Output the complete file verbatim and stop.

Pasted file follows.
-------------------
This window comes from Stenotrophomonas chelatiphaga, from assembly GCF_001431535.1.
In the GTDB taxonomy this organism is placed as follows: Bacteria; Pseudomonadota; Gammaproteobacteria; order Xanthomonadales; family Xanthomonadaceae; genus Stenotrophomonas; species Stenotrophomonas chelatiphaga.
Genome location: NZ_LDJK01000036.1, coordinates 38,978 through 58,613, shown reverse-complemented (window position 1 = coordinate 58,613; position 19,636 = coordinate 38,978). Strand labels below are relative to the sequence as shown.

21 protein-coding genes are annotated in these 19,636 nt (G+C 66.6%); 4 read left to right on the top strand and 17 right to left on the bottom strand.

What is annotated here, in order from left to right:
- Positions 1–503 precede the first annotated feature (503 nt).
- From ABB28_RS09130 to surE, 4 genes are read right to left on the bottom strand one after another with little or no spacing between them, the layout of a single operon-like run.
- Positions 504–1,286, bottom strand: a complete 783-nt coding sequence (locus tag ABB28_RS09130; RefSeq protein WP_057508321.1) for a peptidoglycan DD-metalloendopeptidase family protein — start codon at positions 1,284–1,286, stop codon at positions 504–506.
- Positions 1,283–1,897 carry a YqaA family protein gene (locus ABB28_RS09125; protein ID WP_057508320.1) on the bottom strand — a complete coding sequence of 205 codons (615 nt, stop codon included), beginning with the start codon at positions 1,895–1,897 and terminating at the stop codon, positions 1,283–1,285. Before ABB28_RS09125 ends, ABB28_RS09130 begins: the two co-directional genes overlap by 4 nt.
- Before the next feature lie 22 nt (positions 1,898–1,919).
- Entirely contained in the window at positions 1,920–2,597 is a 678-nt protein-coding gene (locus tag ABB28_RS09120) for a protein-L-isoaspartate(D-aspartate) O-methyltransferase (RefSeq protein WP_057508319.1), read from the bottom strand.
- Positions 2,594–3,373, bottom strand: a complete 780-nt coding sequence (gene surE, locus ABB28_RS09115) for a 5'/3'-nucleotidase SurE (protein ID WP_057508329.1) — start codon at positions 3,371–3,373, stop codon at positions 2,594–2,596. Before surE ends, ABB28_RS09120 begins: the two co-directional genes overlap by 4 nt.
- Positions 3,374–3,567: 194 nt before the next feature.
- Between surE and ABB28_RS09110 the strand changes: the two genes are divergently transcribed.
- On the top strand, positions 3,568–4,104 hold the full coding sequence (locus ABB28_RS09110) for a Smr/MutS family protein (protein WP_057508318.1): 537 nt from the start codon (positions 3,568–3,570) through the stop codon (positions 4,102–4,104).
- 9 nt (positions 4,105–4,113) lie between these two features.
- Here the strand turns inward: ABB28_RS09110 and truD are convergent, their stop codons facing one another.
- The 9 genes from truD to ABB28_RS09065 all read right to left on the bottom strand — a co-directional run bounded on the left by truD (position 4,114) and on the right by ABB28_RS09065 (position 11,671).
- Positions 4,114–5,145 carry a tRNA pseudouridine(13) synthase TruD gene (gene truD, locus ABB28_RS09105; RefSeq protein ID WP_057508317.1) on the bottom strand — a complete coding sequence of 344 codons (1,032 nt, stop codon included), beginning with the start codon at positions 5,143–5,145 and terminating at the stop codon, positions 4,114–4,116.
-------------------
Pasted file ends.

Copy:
This window comes from Stenotrophomonas chelatiphaga, from assembly GCF_001431535.1.
In the GTDB taxonomy this organism is placed as follows: Bacteria; Pseudomonadota; Gammaproteobacteria; order Xanthomonadales; family Xanthomonadaceae; genus Stenotrophomonas; species Stenotrophomonas chelatiphaga.
Genome location: NZ_LDJK01000036.1, coordinates 38,978 through 58,613, shown reverse-complemented (window position 1 = coordinate 58,613; position 19,636 = coordinate 38,978). Strand labels below are relative to the sequence as shown.

21 protein-coding genes are annotated in these 19,636 nt (G+C 66.6%); 4 read left to right on the top strand and 17 right to left on the bottom strand.

What is annotated here, in order from left to right:
- Positions 1–503 precede the first annotated feature (503 nt).
- From ABB28_RS09130 to surE, 4 genes are read right to left on the bottom strand one after another with little or no spacing between them, the layout of a single operon-like run.
- Positions 504–1,286, bottom strand: a complete 783-nt coding sequence (locus tag ABB28_RS09130; RefSeq protein WP_057508321.1) for a peptidoglycan DD-metalloendopeptidase family protein — start codon at positions 1,284–1,286, stop codon at positions 504–506.
- Positions 1,283–1,897 carry a YqaA family protein gene (locus ABB28_RS09125; protein ID WP_057508320.1) on the bottom strand — a complete coding sequence of 205 codons (615 nt, stop codon included), beginning with the start codon at positions 1,895–1,897 and terminating at the stop codon, positions 1,283–1,285. Before ABB28_RS09125 ends, ABB28_RS09130 begins: the two co-directional genes overlap by 4 nt.
- Before the next feature lie 22 nt (positions 1,898–1,919).
- Entirely contained in the window at positions 1,920–2,597 is a 678-nt protein-coding gene (locus tag ABB28_RS09120) for a protein-L-isoaspartate(D-aspartate) O-methyltransferase (RefSeq protein WP_057508319.1), read from the bottom strand.
- Positions 2,594–3,373, bottom strand: a complete 780-nt coding sequence (gene surE, locus ABB28_RS09115) for a 5'/3'-nucleotidase SurE (protein ID WP_057508329.1) — start codon at positions 3,371–3,373, stop codon at positions 2,594–2,596. Before surE ends, ABB28_RS09120 begins: the two co-directional genes overlap by 4 nt.
- Positions 3,374–3,567: 194 nt before the next feature.
- Between surE and ABB28_RS09110 the strand changes: the two genes are divergently transcribed.
- On the top strand, positions 3,568–4,104 hold the full coding sequence (locus ABB28_RS09110) for a Smr/MutS family protein (protein WP_057508318.1): 537 nt from the start codon (positions 3,568–3,570) through the stop codon (positions 4,102–4,104).
- 9 nt (positions 4,105–4,113) lie between these two features.
- Here the strand turns inward: ABB28_RS09110 and truD are convergent, their stop codons facing one another.
- The 9 genes from truD to ABB28_RS09065 all read right to left on the bottom strand — a co-directional run bounded on the left by truD (position 4,114) and on the right by ABB28_RS09065 (position 11,671).
- Positions 4,114–5,145 carry a tRNA pseudouridine(13) synthase TruD gene (gene truD, locus ABB28_RS09105; RefSeq protein ID WP_057508317.1) on the bottom strand — a complete coding sequence of 344 codons (1,032 nt, stop codon included), beginning with the start codon at positions 5,143–5,145 and terminating at the stop codon, positions 4,114–4,116.